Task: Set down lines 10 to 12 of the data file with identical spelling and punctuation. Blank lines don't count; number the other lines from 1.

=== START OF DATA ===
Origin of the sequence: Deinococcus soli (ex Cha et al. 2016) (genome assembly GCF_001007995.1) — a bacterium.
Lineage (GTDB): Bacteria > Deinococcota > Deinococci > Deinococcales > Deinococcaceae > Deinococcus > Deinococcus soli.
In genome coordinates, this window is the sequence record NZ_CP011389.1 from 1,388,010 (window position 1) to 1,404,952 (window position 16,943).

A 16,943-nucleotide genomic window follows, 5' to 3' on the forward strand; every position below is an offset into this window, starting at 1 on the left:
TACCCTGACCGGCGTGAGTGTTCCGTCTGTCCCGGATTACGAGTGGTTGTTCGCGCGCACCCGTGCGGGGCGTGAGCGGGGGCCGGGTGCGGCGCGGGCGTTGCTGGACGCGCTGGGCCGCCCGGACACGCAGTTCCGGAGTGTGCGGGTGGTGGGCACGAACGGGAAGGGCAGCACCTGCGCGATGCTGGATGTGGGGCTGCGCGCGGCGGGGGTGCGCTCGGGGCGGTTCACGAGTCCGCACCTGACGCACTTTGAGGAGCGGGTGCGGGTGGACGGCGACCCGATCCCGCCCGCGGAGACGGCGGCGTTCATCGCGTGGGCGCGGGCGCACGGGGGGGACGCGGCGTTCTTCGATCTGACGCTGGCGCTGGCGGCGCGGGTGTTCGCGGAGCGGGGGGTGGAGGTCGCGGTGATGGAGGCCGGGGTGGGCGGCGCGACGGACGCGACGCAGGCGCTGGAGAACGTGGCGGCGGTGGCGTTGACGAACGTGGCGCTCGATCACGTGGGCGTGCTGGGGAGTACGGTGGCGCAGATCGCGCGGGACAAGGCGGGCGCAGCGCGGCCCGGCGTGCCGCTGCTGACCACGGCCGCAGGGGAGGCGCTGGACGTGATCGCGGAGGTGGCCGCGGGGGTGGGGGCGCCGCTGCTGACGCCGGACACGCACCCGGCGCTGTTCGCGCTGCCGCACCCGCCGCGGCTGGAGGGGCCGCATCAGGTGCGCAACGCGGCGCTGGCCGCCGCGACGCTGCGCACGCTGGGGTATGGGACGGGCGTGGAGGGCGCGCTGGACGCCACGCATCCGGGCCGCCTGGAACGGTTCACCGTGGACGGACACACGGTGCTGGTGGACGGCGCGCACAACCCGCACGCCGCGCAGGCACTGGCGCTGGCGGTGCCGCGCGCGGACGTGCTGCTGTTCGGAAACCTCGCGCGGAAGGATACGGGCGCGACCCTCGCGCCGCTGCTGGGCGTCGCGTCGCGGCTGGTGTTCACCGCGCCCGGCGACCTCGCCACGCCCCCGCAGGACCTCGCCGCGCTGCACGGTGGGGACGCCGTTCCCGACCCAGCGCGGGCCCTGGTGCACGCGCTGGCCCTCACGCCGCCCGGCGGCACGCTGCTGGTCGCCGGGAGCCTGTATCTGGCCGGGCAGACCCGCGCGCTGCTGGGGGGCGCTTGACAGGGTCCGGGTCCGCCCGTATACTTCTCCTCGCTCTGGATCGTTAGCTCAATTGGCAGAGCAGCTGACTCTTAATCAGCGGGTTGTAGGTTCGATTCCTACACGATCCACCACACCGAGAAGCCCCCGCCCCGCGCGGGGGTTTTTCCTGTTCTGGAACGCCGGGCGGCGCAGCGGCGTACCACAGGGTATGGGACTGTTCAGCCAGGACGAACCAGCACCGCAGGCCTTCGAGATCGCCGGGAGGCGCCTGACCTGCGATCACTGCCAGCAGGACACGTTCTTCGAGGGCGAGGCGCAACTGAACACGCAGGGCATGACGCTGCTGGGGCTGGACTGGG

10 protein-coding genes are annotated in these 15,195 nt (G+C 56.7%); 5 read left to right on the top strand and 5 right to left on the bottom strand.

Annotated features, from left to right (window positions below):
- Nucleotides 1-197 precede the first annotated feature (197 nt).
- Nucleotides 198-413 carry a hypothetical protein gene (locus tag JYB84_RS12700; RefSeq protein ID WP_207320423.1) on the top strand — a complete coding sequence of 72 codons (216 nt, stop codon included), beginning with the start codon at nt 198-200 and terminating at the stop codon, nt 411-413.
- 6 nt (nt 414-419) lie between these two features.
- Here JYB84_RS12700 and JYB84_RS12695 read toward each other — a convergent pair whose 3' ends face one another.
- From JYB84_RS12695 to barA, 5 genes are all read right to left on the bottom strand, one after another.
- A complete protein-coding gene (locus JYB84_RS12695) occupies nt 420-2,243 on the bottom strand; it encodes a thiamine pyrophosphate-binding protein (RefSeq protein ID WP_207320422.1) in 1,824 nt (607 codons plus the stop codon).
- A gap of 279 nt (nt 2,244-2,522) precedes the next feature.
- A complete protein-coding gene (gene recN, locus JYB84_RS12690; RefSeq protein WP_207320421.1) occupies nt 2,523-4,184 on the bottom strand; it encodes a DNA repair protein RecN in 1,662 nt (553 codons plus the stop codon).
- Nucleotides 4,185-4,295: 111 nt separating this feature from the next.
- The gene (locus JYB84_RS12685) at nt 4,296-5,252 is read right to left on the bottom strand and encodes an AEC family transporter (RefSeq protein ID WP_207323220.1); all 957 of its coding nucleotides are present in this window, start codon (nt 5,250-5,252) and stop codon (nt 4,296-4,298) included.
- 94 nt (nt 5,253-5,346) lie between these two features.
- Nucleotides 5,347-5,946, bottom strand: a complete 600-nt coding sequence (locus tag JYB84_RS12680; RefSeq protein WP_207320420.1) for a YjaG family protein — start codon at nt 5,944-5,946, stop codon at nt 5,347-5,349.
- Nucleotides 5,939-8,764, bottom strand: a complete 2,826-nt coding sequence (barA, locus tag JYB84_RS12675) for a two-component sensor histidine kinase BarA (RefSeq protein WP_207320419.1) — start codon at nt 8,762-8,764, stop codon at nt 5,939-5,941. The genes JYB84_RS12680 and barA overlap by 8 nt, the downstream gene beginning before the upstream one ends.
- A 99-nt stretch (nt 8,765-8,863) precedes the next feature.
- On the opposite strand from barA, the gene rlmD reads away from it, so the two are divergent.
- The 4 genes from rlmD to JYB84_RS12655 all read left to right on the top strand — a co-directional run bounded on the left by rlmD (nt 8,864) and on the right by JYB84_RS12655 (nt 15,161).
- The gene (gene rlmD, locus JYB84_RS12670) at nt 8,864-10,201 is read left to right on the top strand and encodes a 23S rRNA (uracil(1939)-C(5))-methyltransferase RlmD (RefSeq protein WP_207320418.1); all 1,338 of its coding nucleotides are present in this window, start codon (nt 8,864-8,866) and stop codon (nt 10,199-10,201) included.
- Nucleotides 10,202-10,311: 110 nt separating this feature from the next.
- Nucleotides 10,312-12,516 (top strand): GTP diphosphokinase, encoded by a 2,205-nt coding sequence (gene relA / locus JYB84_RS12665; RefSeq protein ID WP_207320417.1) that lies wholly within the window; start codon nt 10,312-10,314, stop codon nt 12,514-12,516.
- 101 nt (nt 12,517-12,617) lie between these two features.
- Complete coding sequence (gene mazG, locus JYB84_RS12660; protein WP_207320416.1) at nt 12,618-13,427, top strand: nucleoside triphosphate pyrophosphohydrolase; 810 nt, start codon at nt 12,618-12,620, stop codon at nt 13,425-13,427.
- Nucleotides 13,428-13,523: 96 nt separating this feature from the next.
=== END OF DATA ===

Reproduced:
- 6 nt (nt 414-419) lie between these two features.
- Here JYB84_RS12700 and JYB84_RS12695 read toward each other — a convergent pair whose 3' ends face one another.
- From JYB84_RS12695 to barA, 5 genes are all read right to left on the bottom strand, one after another.